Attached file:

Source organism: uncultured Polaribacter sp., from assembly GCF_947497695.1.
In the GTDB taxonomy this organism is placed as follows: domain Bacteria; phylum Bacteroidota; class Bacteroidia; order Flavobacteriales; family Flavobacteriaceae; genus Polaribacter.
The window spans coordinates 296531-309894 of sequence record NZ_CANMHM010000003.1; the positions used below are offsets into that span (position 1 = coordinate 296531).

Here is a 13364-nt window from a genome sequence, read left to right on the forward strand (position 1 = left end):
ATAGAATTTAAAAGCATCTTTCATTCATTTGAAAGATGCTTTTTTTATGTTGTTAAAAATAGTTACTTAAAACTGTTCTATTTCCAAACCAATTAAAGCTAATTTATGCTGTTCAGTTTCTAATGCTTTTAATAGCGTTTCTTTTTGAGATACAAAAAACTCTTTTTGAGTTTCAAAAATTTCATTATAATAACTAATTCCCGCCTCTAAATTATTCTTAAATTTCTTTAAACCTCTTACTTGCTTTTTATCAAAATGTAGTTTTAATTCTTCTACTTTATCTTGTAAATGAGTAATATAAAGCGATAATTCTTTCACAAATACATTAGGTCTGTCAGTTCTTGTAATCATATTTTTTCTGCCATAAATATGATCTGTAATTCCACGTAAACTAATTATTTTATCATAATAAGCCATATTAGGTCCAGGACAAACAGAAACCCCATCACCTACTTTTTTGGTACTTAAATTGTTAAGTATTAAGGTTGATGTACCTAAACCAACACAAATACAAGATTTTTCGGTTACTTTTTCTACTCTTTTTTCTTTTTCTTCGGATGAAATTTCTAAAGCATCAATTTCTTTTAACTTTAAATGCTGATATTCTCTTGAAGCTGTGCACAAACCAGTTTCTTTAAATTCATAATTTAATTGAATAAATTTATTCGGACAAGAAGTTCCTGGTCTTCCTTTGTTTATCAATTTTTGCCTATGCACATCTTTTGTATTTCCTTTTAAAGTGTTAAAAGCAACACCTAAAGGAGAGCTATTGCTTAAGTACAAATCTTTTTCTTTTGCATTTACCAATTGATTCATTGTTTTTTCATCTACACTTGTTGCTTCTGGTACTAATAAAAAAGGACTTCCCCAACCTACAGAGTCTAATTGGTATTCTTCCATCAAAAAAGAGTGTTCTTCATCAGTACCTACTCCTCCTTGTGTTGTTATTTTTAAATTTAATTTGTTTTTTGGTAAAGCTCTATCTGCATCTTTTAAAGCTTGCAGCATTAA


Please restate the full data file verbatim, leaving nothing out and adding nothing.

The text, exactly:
Source organism: uncultured Polaribacter sp., from assembly GCF_947497695.1.
In the GTDB taxonomy this organism is placed as follows: domain Bacteria; phylum Bacteroidota; class Bacteroidia; order Flavobacteriales; family Flavobacteriaceae; genus Polaribacter.
The window spans coordinates 296531-309894 of sequence record NZ_CANMHM010000003.1; the positions used below are offsets into that span (position 1 = coordinate 296531).

Here is a 13364-nt window from a genome sequence, read left to right on the forward strand (position 1 = left end):
ATAGAATTTAAAAGCATCTTTCATTCATTTGAAAGATGCTTTTTTTATGTTGTTAAAAATAGTTACTTAAAACTGTTCTATTTCCAAACCAATTAAAGCTAATTTATGCTGTTCAGTTTCTAATGCTTTTAATAGCGTTTCTTTTTGAGATACAAAAAACTCTTTTTGAGTTTCAAAAATTTCATTATAATAACTAATTCCCGCCTCTAAATTATTCTTAAATTTCTTTAAACCTCTTACTTGCTTTTTATCAAAATGTAGTTTTAATTCTTCTACTTTATCTTGTAAATGAGTAATATAAAGCGATAATTCTTTCACAAATACATTAGGTCTGTCAGTTCTTGTAATCATATTTTTTCTGCCATAAATATGATCTGTAATTCCACGTAAACTAATTATTTTATCATAATAAGCCATATTAGGTCCAGGACAAACAGAAACCCCATCACCTACTTTTTTGGTACTTAAATTGTTAAGTATTAAGGTTGATGTACCTAAACCAACACAAATACAAGATTTTTCGGTTACTTTTTCTACTCTTTTTTCTTTTTCTTCGGATGAAATTTCTAAAGCATCAATTTCTTTTAACTTTAAATGCTGATATTCTCTTGAAGCTGTGCACAAACCAGTTTCTTTAAATTCATAATTTAATTGAATAAATTTATTCGGACAAGAAGTTCCTGGTCTTCCTTTGTTTATCAATTTTTGCCTATGCACATCTTTTGTATTTCCTTTTAAAGTGTTAAAAGCAACACCTAAAGGAGAGCTATTGCTTAAGTACAAATCTTTTTCTTTTGCATTTACCAATTGATTCATTGTTTTTTCATCTACACTTGTTGCTTCTGGTACTAATAAAAAAGGACTTCCCCAACCTACAGAGTCTAATTGGTATTCTTCCATCAAAAAAGAGTGTTCTTCATCAGTACCTACTCCTCCTTGTGTTGTTATTTTTAAATTTAATTTGTTTTTTGGTAAAGCTCTATCTGCATCTTTTAAAGCTTGCAGCATTAA